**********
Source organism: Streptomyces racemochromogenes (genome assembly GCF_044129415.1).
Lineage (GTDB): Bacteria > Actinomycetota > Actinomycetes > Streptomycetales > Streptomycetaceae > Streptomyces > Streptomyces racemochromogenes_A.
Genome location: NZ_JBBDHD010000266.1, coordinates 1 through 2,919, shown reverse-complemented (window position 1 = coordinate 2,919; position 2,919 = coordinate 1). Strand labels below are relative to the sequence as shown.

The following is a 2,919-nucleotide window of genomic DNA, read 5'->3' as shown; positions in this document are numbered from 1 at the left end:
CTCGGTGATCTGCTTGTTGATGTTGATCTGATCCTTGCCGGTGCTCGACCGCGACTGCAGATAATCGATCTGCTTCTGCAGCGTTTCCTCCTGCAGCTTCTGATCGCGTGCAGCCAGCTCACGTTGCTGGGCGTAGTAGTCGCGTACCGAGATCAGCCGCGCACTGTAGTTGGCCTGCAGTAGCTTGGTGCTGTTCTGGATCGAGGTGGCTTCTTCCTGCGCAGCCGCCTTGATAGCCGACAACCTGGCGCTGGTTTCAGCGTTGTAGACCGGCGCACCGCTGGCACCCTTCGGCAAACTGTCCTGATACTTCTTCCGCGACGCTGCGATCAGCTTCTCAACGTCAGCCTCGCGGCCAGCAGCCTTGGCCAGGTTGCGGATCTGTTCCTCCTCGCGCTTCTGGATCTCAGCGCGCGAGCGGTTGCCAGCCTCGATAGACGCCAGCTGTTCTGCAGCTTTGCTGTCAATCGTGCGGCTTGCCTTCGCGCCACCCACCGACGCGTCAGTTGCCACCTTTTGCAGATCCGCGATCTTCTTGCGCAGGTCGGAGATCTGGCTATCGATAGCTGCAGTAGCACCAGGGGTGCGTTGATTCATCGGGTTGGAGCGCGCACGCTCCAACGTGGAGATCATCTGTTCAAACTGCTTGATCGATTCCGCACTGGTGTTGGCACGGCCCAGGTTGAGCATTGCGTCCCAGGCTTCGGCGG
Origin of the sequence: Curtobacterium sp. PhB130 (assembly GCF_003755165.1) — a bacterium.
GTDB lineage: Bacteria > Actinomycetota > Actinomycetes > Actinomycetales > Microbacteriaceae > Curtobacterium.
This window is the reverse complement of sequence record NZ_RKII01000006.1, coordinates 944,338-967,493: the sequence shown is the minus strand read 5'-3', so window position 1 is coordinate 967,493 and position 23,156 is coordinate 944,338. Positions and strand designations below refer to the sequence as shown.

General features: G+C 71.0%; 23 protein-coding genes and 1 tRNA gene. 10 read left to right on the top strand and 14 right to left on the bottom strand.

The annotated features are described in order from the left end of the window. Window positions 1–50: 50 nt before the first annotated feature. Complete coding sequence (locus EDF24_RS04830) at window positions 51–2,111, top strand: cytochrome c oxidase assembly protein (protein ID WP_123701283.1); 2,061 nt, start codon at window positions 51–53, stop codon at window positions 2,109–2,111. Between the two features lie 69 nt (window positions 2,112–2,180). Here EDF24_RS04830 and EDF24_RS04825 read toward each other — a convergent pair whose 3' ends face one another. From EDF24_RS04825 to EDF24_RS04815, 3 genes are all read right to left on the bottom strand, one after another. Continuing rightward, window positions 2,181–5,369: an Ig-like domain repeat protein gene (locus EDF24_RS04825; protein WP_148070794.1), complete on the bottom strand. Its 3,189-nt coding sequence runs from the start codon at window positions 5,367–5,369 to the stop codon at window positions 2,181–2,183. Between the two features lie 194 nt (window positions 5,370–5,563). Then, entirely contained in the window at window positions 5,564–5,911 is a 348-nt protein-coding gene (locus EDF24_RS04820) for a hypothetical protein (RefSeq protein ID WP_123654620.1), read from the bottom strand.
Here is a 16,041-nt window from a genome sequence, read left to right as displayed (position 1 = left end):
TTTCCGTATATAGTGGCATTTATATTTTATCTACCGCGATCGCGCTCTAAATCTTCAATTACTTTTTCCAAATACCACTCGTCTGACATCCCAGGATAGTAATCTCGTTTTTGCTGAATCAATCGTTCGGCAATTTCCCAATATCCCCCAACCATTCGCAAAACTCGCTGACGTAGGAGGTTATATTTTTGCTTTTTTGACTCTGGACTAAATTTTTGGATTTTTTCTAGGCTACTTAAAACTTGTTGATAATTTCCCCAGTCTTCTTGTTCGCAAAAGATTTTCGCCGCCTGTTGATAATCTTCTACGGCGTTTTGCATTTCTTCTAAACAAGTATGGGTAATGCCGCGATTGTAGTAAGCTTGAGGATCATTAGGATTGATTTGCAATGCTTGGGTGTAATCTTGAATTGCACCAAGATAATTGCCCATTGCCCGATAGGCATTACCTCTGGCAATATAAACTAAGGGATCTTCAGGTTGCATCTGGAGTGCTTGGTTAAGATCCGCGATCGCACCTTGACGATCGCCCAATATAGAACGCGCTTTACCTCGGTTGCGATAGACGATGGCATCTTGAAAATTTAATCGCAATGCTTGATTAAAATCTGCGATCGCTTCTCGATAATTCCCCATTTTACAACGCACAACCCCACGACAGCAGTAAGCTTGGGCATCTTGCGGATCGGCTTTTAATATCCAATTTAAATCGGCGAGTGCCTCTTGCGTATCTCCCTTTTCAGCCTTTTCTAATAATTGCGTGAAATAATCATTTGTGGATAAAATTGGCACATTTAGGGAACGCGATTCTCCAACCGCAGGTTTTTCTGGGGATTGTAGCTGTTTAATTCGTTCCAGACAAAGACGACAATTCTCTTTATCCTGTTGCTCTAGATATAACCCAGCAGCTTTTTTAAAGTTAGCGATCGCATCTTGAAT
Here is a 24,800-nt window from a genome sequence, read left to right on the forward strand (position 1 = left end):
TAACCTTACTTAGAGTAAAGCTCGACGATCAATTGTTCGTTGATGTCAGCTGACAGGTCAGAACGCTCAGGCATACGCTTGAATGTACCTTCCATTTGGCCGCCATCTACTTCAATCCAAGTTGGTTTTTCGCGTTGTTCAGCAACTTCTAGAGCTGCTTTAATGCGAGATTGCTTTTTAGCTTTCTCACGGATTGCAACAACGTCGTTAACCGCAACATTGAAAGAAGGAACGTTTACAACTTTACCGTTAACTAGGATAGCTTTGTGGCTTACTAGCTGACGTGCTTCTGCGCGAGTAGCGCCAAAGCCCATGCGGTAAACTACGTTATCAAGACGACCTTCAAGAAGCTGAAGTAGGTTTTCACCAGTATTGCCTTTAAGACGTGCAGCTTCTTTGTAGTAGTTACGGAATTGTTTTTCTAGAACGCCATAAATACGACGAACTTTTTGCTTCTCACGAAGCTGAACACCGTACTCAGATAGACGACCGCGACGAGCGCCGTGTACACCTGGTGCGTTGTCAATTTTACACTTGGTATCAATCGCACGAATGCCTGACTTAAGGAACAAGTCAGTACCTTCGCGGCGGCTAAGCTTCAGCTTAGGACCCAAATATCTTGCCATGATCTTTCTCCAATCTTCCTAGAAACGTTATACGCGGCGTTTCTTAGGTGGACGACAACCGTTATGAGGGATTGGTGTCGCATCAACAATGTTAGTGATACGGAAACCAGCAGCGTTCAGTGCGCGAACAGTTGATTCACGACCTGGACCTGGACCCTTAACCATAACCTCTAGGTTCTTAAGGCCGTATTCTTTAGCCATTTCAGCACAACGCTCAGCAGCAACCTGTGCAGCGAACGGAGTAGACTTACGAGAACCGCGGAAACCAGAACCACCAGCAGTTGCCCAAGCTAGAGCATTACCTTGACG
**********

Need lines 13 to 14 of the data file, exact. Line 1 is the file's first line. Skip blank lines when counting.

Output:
Here is a 24,800-nt window from a genome sequence, read left to right on the forward strand (position 1 = left end):
TAACCTTACTTAGAGTAAAGCTCGACGATCAATTGTTCGTTGATGTCAGCTGACAGGTCAGAACGCTCAGGCATACGCTTGAATGTACCTTCCATTTGGCCGCCATCTACTTCAATCCAAGTTGGTTTTTCGCGTTGTTCAGCAACTTCTAGAGCTGCTTTAATGCGAGATTGCTTTTTAGCTTTCTCACGGATTGCAACAACGTCGTTAACCGCAACATTGAAAGAAGGAACGTTTACAACTTTACCGTTAACTAGGATAGCTTTGTGGCTTACTAGCTGACGTGCTTCTGCGCGAGTAGCGCCAAAGCCCATGCGGTAAACTACGTTATCAAGACGACCTTCAAGAAGCTGAAGTAGGTTTTCACCAGTATTGCCTTTAAGACGTGCAGCTTCTTTGTAGTAGTTACGGAATTGTTTTTCTAGAACGCCATAAATACGACGAACTTTTTGCTTCTCACGAAGCTGAACACCGTACTCAGATAGACGACCGCGACGAGCGCCGTGTACACCTGGTGCGTTGTCAATTTTACACTTGGTATCAATCGCACGAATGCCTGACTTAAGGAACAAGTCAGTACCTTCGCGGCGGCTAAGCTTCAGCTTAGGACCCAAATATCTTGCCATGATCTTTCTCCAATCTTCCTAGAAACGTTATACGCGGCGTTTCTTAGGTGGACGACAACCGTTATGAGGGATTGGTGTCGCATCAACAATGTTAGTGATACGGAAACCAGCAGCGTTCAGTGCGCGAACAGTTGATTCACGACCTGGACCTGGACCCTTAACCATAACCTCTAGGTTCTTAAGGCCGTATTCTTTAGCCATTTCAGCACAACGCTCAGCAGCAACCTGTGCAGCGAACGGAGTAGACTTACGAGAACCGCGGAAACCAGAACCACCAGCAGTTGCCCAAGCTAGAGCATTACCTTGACG